Same law, different lawyers

“Protocol between Sweden and South Africa qualifies as new tax treaty.”

Anton Louwinger

Tax Partner

On 18 January 2019 the Dutch Supreme Court has ruled that a protocol entered into between two countries, amending an existing tax treaty between those countries, qualifies as a new tax treaty for purpose of the 2005 Netherlands – South Africa tax treaty ("Neth-SA treaty").

Based on article 10 of the Neth-SA treaty a corporate shareholder owning a participating investment of at least 10% in a company residing in the other treaty state is entitled to a reduction of local withholding tax rates on dividends to 5%. A South African corporate shareholder argued that The Netherlands was actually not entitled to impose any withholding tax on dividends it had received from a Dutch company. In this respect it referred to article 10, paragraph 10 of the Neth-SA treaty that determines that if pursuant to a double taxation agreement concluded between South Africa and a third country entered into after the date on which the Neth-SA treaty is concluded, South Africa is required to reduce its domestic withholding tax rate to one below 5% (including a full exemption), such lower rate automatically also applies to the Neth-SA treaty (a most favoured nation clause; "MFN clause").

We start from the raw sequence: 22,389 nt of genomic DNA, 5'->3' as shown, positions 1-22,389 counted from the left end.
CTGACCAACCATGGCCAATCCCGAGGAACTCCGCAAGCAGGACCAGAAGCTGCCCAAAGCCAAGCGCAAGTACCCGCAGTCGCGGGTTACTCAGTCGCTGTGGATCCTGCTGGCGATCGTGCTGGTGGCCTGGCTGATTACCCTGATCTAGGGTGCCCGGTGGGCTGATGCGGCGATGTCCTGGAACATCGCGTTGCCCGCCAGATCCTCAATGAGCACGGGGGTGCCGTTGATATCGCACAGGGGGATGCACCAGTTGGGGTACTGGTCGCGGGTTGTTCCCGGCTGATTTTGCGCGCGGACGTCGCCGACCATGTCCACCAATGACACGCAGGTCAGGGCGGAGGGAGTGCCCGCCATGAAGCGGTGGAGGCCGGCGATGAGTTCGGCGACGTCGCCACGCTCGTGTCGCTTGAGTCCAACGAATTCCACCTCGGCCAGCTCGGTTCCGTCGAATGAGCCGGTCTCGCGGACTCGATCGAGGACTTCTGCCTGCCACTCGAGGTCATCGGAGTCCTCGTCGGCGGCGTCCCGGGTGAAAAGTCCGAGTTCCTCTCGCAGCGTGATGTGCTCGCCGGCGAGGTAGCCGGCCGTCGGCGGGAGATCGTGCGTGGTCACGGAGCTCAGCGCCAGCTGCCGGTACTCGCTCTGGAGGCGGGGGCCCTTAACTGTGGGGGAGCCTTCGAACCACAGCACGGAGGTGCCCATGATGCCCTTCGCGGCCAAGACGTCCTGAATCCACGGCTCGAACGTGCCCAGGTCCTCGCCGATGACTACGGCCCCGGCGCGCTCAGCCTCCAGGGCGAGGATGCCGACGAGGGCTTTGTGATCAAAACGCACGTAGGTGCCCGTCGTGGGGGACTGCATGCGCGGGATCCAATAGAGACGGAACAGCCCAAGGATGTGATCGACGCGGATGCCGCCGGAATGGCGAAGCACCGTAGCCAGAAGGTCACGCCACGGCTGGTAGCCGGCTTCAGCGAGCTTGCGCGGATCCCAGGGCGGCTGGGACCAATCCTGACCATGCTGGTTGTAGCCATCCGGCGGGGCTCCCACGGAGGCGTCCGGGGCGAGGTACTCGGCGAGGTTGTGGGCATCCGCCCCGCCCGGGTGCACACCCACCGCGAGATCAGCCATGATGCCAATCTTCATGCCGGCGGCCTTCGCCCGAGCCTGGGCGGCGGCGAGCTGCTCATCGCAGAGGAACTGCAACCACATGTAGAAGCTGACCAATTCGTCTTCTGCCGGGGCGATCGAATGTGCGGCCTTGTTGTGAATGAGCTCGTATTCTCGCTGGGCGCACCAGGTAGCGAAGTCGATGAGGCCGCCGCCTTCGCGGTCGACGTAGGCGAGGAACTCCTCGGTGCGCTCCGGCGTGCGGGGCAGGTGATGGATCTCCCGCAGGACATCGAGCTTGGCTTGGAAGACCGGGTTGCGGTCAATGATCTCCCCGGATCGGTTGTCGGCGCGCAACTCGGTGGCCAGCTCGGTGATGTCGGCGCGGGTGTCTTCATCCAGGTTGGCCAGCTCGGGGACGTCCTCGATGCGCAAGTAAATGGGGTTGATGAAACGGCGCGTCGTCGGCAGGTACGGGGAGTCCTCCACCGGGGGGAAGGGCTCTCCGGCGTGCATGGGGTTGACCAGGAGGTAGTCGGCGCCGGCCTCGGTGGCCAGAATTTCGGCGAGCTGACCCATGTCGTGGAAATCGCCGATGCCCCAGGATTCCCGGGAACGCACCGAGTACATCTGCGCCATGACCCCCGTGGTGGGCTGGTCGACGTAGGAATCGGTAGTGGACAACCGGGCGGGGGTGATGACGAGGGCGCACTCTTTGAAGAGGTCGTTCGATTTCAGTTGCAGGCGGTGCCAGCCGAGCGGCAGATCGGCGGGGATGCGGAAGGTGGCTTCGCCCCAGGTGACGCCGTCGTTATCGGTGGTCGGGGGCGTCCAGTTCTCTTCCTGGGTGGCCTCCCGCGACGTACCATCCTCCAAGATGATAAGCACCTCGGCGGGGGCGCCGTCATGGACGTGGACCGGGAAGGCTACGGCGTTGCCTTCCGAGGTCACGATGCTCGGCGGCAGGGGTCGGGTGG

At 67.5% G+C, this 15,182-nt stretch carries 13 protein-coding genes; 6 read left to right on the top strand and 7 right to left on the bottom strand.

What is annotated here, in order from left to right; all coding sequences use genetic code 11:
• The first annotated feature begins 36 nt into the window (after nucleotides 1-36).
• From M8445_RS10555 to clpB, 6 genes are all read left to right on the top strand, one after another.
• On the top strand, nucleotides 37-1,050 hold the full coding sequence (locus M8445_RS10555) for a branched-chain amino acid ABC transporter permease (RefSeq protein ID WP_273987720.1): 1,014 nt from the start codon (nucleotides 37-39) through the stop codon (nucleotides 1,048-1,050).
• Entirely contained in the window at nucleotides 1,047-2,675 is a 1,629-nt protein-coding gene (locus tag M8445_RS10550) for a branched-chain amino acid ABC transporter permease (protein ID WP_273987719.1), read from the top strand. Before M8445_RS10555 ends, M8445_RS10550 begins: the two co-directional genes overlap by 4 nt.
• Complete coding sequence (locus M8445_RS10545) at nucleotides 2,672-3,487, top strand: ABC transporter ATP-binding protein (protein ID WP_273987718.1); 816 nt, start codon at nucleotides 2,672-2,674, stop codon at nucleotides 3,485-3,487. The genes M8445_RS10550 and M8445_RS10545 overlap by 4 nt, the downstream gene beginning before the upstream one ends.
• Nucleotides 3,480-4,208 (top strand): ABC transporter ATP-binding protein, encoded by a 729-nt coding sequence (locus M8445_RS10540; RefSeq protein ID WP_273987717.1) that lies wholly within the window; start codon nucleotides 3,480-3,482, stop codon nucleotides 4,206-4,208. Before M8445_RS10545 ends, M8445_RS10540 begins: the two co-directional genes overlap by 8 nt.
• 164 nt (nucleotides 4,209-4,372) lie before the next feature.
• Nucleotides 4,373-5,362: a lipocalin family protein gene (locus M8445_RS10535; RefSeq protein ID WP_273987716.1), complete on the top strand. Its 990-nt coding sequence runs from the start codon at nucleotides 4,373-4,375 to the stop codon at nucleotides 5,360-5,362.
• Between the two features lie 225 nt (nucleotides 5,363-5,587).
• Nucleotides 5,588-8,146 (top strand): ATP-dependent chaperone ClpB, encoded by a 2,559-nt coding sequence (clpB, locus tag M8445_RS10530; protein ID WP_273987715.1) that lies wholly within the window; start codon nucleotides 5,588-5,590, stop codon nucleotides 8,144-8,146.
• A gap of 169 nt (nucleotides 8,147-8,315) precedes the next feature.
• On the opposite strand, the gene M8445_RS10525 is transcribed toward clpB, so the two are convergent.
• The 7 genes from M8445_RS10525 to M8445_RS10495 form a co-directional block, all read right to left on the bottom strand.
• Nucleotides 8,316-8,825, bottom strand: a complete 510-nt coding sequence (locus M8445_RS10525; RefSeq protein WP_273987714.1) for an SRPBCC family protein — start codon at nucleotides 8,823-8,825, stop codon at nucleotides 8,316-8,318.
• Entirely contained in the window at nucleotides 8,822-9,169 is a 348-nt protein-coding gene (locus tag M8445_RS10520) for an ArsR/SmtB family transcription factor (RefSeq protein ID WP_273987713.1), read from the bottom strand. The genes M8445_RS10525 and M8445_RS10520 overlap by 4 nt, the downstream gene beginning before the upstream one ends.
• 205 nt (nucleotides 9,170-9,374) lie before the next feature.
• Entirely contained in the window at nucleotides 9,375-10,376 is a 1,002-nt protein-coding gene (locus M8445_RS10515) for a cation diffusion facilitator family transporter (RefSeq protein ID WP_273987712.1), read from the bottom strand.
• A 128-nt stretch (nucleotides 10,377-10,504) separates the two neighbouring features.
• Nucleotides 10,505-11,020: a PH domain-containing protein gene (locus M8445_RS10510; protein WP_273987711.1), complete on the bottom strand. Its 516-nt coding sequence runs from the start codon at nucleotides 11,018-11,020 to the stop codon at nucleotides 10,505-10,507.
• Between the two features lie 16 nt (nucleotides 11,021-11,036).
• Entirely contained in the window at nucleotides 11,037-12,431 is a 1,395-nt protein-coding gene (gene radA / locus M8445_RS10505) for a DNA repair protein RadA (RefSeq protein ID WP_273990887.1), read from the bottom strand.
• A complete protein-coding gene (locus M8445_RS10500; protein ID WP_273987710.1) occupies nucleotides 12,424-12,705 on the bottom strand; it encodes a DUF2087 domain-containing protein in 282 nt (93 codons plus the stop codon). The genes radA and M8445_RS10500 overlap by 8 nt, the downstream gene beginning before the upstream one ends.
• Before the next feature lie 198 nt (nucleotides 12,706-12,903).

Following the conclusion of the Neth-SA treaty in 2005, South Africa and Sweden entered into a protocol amending the existing (1995) treaty between these countries, reducing the dividend withholding tax rate to zero, on the basis that the MFN clause in that protocol did not only consider new South African tax treaties but also existing ones, some of which provided for a zero South African withholding tax on dividends.

At the date of the relevant profit distribution by the Dutch company to the South African shareholder, the protocol between South Africa and Sweden had already entered into force.

The Supreme Court agreed with this reasoning of the South African shareholder and treated the new protocol between South Africa and Sweden as a new tax treaty for purpose of the MFN clause in the Neth-SA treaty.

Source: decision of the Supreme Court of 18 January 2019 (no. 17/04584)